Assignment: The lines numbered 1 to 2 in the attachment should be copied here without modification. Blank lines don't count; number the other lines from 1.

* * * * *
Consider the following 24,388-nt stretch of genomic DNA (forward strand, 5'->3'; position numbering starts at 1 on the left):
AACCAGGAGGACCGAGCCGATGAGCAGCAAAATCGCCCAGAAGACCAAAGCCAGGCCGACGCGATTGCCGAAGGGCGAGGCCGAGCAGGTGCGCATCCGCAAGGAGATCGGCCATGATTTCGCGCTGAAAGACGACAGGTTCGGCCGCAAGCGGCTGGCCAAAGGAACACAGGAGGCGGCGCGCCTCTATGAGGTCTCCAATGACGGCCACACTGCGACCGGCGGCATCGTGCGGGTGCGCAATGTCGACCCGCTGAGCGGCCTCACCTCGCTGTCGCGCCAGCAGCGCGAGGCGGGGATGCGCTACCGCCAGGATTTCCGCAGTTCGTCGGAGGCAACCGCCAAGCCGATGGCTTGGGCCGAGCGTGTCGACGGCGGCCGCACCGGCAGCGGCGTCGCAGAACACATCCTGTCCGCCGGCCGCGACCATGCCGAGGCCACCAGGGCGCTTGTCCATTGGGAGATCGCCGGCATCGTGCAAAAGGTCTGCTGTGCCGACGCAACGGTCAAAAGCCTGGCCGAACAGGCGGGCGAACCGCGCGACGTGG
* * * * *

Consider the following 24,388-nt stretch of genomic DNA (forward strand, 5'->3'; position numbering starts at 1 on the left):
AACCAGGAGGACCGAGCCGATGAGCAGCAAAATCGCCCAGAAGACCAAAGCCAGGCCGACGCGATTGCCGAAGGGCGAGGCCGAGCAGGTGCGCATCCGCAAGGAGATCGGCCATGATTTCGCGCTGAAAGACGACAGGTTCGGCCGCAAGCGGCTGGCCAAAGGAACACAGGAGGCGGCGCGCCTCTATGAGGTCTCCAATGACGGCCACACTGCGACCGGCGGCATCGTGCGGGTGCGCAATGTCGACCCGCTGAGCGGCCTCACCTCGCTGTCGCGCCAGCAGCGCGAGGCGGGGATGCGCTACCGCCAGGATTTCCGCAGTTCGTCGGAGGCAACCGCCAAGCCGATGGCTTGGGCCGAGCGTGTCGACGGCGGCCGCACCGGCAGCGGCGTCGCAGAACACATCCTGTCCGCCGGCCGCGACCATGCCGAGGCCACCAGGGCGCTTGTCCATTGGGAGATCGCCGGCATCGTGCAAAAGGTCTGCTGTGCCGACGCAACGGTCAAAAGCCTGGCCGAACAGGCGGGCGAACCGCGCGACGTGG